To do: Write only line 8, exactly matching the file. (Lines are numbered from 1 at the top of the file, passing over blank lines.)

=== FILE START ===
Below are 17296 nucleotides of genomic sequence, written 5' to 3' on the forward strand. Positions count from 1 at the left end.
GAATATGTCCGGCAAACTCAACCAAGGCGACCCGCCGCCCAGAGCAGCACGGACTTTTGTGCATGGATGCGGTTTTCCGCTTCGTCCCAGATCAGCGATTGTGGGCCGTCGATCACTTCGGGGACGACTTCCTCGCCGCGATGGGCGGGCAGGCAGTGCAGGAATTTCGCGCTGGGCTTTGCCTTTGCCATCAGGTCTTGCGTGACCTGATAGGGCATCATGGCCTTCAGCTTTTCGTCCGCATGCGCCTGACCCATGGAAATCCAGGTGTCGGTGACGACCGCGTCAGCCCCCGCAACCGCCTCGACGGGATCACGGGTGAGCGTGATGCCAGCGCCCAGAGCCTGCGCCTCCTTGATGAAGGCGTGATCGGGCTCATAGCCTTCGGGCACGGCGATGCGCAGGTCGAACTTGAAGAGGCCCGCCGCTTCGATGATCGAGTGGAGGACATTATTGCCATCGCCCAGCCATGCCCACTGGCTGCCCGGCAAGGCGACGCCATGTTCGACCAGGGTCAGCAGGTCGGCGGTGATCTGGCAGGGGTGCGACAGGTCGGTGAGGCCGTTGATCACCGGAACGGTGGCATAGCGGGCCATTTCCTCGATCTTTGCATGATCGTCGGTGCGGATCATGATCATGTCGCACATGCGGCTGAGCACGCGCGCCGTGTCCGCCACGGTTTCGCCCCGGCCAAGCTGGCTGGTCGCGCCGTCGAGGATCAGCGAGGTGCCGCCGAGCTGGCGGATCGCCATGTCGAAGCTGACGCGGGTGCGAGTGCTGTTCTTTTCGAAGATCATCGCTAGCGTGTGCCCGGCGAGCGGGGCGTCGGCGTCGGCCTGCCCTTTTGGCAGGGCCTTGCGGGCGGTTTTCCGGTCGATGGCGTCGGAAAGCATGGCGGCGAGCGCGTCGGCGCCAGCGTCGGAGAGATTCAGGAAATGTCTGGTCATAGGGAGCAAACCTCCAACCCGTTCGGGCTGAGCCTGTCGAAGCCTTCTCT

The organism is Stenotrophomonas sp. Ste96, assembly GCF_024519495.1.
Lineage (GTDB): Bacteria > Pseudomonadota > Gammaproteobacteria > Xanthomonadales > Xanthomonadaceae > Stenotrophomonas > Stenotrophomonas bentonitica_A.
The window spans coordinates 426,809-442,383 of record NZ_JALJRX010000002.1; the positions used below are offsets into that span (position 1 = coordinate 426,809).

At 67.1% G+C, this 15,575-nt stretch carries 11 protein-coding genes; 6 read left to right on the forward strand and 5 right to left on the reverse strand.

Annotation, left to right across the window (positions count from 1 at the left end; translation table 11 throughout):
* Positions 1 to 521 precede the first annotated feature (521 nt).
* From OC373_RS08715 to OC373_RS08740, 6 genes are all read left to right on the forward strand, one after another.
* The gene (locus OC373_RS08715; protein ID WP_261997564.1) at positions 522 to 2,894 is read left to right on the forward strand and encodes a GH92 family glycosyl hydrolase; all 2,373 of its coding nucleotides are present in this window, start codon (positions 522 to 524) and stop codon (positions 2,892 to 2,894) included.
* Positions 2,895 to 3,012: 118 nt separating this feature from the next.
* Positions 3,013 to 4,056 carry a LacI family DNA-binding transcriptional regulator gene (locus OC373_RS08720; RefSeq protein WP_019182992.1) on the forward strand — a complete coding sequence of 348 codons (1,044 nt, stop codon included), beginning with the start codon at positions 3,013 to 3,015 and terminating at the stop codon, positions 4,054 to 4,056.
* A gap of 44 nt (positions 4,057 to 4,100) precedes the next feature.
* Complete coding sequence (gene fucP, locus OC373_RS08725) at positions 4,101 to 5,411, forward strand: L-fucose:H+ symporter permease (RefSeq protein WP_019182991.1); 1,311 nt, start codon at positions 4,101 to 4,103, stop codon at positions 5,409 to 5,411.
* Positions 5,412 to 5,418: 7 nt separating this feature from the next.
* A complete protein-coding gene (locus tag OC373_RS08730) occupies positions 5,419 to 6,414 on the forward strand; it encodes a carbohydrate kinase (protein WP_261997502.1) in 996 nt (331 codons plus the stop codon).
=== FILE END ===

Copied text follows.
* Positions 1 to 521 precede the first annotated feature (521 nt).